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Bion’s Beef Opportunity

In 1935 inflation-adjusted terms, beef is 63% more expensive today, while pork and chicken, primarily raised in indoor factory farms with highly integrated supply chains, are 12% and 62% cheaper, respectively.  At $70 billion/year (retail value), the beef industry has been a target of consumer groups whose concerns include air and water pollution, food safety, and the treatment of animals and workers.  Furthermore, the beef industry has also been an economic target for a number of plant-based beef alternative products that have gained market traction with, for example, fast food chains.

The US beef industry is at the doorstep of a transformative opportunity to address the growing demand for a sustainable product offering, without disrupting its large, existing commodity beef market, both domestic and export, while simultaneously addressing  its decades old challenge of managing the environmental impact of its livestock operations. “Sustainability” goes well beyond “organic”, a concept that only addresses product inputs.  Sustainability is a more important and relevant concept for the beef industry because it also captures outputs, specifically, the environmental impact of livestock operations. To the industry’s detriment, the cost of comprehensive waste treatment technology and the infrastructure to support such adoption is simply beyond the reach of most operators. Until now, the cost of technology such as anaerobic digestion has been far greater than any offsetting tax incentives and revenue streams, such as the sale of renewable natural gas.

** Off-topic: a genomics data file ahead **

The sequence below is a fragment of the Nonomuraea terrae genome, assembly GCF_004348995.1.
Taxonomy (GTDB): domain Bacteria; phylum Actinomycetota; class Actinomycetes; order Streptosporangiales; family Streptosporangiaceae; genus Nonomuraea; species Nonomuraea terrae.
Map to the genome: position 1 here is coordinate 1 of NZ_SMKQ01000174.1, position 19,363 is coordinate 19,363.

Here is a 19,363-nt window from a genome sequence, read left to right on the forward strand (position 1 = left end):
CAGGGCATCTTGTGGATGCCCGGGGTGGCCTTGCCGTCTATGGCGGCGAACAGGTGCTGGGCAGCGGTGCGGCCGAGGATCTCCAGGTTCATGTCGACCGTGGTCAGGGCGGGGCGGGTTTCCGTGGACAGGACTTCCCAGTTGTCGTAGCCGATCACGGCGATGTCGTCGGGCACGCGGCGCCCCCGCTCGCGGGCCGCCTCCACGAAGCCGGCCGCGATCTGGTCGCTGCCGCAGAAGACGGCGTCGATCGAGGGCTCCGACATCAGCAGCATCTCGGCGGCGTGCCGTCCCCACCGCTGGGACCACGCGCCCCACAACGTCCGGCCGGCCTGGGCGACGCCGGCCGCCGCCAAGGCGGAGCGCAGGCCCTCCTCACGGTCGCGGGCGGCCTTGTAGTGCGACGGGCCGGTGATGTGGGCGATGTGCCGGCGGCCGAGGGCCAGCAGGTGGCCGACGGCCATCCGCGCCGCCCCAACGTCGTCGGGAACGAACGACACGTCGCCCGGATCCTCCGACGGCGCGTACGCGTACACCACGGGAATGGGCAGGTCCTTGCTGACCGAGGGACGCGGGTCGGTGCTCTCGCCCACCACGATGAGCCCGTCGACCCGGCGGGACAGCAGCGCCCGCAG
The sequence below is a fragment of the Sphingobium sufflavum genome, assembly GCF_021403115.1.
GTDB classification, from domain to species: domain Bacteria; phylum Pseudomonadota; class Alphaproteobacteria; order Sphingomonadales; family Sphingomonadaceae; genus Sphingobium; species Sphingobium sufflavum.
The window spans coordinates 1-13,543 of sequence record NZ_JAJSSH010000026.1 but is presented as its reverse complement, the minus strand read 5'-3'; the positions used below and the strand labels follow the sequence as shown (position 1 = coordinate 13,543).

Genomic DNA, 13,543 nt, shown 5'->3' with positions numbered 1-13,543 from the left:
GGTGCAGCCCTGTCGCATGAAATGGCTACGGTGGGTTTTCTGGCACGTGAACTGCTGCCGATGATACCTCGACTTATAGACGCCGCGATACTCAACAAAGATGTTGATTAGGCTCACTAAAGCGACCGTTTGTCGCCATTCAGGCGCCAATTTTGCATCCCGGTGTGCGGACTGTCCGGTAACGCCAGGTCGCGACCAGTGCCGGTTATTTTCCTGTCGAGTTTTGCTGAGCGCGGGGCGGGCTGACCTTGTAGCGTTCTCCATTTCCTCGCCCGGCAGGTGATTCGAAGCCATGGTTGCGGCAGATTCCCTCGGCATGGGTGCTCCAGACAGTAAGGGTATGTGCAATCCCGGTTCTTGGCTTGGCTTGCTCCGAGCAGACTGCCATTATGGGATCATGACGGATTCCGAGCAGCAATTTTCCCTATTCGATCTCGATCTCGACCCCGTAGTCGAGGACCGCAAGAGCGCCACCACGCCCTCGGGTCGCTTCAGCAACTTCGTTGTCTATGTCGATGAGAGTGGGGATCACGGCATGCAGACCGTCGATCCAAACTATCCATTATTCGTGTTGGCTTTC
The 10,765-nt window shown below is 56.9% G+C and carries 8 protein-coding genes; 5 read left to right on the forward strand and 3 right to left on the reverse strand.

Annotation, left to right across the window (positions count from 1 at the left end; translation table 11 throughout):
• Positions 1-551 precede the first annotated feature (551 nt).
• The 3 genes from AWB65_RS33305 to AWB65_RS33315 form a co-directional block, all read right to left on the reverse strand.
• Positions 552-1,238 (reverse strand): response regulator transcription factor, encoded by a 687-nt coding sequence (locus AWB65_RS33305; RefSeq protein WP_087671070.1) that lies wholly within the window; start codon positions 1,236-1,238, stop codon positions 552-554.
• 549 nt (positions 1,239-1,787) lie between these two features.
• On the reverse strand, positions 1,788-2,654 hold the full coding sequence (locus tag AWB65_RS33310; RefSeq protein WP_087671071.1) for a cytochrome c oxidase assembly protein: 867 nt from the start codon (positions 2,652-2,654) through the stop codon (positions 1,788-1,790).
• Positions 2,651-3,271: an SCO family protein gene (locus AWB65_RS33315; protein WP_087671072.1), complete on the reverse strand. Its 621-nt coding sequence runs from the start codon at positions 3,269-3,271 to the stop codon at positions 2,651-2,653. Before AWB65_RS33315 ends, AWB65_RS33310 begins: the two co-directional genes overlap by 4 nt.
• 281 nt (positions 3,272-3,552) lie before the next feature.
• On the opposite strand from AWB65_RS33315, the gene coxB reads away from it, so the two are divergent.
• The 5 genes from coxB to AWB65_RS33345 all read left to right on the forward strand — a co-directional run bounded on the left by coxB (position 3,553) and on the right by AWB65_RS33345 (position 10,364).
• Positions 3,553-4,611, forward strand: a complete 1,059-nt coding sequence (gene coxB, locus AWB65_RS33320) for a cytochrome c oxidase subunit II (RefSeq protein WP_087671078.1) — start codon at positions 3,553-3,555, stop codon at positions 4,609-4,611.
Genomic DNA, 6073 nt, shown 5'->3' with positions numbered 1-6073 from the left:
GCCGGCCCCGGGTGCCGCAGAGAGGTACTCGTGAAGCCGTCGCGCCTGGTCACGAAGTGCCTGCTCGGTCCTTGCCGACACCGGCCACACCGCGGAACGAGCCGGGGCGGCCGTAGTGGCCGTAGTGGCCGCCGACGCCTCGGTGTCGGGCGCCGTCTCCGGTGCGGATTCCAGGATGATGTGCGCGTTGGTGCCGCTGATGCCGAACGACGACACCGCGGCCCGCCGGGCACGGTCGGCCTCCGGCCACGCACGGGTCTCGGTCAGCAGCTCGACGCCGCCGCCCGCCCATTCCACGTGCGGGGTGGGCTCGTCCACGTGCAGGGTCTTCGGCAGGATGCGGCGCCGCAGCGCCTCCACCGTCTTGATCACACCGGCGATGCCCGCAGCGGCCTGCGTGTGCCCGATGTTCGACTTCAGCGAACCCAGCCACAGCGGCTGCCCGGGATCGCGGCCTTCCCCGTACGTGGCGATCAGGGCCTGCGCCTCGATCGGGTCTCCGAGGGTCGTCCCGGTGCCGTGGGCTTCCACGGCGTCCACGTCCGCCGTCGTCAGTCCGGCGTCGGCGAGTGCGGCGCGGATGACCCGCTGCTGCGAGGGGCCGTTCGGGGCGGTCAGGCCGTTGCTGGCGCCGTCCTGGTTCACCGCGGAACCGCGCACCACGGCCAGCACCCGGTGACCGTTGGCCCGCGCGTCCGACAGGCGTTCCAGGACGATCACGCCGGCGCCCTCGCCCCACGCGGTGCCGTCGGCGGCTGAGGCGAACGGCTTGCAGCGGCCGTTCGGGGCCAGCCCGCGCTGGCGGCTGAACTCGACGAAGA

So how can the industry evolve to meet the demand for sustainability, both in its product offerings and its livestock operations?

Figure 1.  The Beef Industry Conundrum – How to Get from “A” to “B”?